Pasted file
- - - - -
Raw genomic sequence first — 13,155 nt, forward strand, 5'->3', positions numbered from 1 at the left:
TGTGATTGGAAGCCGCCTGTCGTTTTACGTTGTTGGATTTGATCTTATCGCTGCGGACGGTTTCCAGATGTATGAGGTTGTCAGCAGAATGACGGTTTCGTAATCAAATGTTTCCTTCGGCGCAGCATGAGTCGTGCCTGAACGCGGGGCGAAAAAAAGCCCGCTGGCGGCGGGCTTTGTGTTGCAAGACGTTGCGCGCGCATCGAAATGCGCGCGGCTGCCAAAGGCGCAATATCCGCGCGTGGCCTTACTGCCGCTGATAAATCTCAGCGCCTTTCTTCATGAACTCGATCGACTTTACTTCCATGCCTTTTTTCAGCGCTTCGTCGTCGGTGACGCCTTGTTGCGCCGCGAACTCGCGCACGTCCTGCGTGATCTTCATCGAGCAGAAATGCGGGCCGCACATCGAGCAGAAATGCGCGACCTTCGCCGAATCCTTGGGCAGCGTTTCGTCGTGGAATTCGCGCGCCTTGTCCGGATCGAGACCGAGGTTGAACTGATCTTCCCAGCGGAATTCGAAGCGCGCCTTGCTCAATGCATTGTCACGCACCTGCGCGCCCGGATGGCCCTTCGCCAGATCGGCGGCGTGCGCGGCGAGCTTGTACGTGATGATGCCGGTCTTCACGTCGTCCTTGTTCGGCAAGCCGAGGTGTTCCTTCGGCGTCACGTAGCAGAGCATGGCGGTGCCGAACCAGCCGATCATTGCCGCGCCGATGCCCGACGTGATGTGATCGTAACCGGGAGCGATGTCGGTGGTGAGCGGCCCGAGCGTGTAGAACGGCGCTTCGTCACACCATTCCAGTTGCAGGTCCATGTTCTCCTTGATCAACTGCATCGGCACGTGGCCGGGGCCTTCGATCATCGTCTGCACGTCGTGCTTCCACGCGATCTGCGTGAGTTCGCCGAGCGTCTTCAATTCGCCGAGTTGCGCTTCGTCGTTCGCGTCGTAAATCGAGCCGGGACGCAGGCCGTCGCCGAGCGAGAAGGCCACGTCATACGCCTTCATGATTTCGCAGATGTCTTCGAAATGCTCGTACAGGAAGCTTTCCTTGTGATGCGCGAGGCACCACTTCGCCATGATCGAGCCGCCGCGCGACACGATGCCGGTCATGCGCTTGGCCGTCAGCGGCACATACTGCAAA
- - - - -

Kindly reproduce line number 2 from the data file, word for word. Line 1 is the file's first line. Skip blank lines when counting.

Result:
TGTGATTGGAAGCCGCCTGTCGTTTTACGTTGTTGGATTTGATCTTATCGCTGCGGACGGTTTCCAGATGTATGAGGTTGTCAGCAGAATGACGGTTTCGTAATCAAATGTTTCCTTCGGCGCAGCATGAGTCGTGCCTGAACGCGGGGCGAAAAAAAGCCCGCTGGCGGCGGGCTTTGTGTTGCAAGACGTTGCGCGCGCATCGAAATGCGCGCGGCTGCCAAAGGCGCAATATCCGCGCGTGGCCTTACTGCCGCTGATAAATCTCAGCGCCTTTCTTCATGAACTCGATCGACTTTACTTCCATGCCTTTTTTCAGCGCTTCGTCGTCGGTGACGCCTTGTTGCGCCGCGAACTCGCGCACGTCCTGCGTGATCTTCATCGAGCAGAAATGCGGGCCGCACATCGAGCAGAAATGCGCGACCTTCGCCGAATCCTTGGGCAGCGTTTCGTCGTGGAATTCGCGCGCCTTGTCCGGATCGAGACCGAGGTTGAACTGATCTTCCCAGCGGAATTCGAAGCGCGCCTTGCTCAATGCATTGTCACGCACCTGCGCGCCCGGATGGCCCTTCGCCAGATCGGCGGCGTGCGCGGCGAGCTTGTACGTGATGATGCCGGTCTTCACGTCGTCCTTGTTCGGCAAGCCGAGGTGTTCCTTCGGCGTCACGTAGCAGAGCATGGCGGTGCCGAACCAGCCGATCATTGCCGCGCCGATGCCCGACGTGATGTGATCGTAACCGGGAGCGATGTCGGTGGTGAGCGGCCCGAGCGTGTAGAACGGCGCTTCGTCACACCATTCCAGTTGCAGGTCCATGTTCTCCTTGATCAACTGCATCGGCACGTGGCCGGGGCCTTCGATCATCGTCTGCACGTCGTGCTTCCACGCGATCTGCGTGAGTTCGCCGAGCGTCTTCAATTCGCCGAGTTGCGCTTCGTCGTTCGCGTCGTAAATCGAGCCGGGACGCAGGCCGTCGCCGAGCGAGAAGGCCACGTCATACGCCTTCATGATTTCGCAGATGTCTTCGAAATGCTCGTACAGGAAGCTTTCCTTGTGATGCGCGAGGCACCACTTCGCCATGATCGAGCCGCCGCGCGACACGATGCCGGTCATGCGCTTGGCCGTCAGCGGCACATACTGCAAA